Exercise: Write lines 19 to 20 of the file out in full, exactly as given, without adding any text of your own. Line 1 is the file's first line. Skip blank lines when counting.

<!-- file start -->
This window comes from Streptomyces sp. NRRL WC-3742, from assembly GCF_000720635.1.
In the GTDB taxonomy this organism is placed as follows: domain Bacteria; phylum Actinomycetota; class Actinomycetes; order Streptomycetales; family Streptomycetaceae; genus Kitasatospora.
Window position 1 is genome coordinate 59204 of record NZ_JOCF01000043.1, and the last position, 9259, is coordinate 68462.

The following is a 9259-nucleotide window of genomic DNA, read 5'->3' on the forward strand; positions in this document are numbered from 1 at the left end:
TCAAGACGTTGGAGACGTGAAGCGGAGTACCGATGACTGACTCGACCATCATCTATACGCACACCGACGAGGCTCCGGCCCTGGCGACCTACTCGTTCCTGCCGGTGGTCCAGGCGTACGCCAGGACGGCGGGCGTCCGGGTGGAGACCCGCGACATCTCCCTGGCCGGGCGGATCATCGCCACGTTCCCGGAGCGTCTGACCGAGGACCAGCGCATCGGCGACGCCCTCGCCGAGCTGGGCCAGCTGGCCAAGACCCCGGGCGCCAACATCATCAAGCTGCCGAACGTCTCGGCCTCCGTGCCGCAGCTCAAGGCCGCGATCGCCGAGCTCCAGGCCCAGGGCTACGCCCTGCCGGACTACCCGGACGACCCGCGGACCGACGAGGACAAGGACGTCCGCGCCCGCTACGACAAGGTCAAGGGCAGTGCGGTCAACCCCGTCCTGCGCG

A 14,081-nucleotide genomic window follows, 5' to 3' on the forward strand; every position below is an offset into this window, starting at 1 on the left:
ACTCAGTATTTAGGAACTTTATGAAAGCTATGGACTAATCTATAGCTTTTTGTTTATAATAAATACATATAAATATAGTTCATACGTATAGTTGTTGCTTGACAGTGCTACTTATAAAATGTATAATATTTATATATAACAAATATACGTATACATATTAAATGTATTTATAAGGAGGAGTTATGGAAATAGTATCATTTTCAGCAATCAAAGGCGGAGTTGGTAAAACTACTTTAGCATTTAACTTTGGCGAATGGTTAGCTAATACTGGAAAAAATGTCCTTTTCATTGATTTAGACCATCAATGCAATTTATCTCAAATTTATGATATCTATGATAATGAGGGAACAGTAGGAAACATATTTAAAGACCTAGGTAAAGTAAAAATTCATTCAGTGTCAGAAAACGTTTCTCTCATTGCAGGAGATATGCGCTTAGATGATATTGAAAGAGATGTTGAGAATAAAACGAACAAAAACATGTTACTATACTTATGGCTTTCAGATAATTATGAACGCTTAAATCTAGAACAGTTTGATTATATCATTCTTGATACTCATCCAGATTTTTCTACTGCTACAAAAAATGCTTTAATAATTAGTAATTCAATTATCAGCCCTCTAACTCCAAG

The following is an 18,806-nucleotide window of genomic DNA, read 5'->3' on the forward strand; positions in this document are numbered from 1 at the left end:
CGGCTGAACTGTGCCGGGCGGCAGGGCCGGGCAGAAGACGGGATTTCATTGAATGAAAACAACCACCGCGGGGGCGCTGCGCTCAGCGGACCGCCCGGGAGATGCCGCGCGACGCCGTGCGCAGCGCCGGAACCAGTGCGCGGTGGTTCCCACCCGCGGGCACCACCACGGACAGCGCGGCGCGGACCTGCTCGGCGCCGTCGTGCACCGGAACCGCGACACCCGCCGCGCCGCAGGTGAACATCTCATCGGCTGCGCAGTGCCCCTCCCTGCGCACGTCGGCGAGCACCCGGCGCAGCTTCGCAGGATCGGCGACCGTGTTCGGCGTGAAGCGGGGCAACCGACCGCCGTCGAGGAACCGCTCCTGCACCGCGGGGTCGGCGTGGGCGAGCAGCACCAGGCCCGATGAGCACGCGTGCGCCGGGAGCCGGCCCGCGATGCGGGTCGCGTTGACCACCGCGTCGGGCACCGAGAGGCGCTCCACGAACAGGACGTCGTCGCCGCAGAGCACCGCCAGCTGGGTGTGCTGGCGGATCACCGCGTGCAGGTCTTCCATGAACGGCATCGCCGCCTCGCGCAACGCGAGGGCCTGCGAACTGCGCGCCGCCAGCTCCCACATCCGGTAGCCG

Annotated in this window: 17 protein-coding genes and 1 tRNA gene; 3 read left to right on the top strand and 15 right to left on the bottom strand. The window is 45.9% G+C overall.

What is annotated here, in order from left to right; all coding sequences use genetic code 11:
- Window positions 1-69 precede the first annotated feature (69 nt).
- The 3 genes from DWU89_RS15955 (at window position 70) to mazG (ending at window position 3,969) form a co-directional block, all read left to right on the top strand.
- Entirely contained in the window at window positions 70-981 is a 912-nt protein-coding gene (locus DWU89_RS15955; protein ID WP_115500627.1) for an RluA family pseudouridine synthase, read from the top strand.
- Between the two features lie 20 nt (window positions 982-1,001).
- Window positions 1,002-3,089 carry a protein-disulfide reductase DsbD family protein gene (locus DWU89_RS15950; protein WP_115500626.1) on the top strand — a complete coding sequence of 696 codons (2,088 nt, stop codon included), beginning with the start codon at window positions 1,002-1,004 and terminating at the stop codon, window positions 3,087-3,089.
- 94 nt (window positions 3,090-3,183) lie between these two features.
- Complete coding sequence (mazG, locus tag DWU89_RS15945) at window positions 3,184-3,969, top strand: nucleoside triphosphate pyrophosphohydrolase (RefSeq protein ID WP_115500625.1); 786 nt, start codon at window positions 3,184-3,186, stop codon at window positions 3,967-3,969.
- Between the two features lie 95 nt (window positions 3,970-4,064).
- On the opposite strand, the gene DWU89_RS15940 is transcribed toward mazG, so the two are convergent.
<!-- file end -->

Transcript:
- Between the two features lie 95 nt (window positions 3,970-4,064).
- On the opposite strand, the gene DWU89_RS15940 is transcribed toward mazG, so the two are convergent.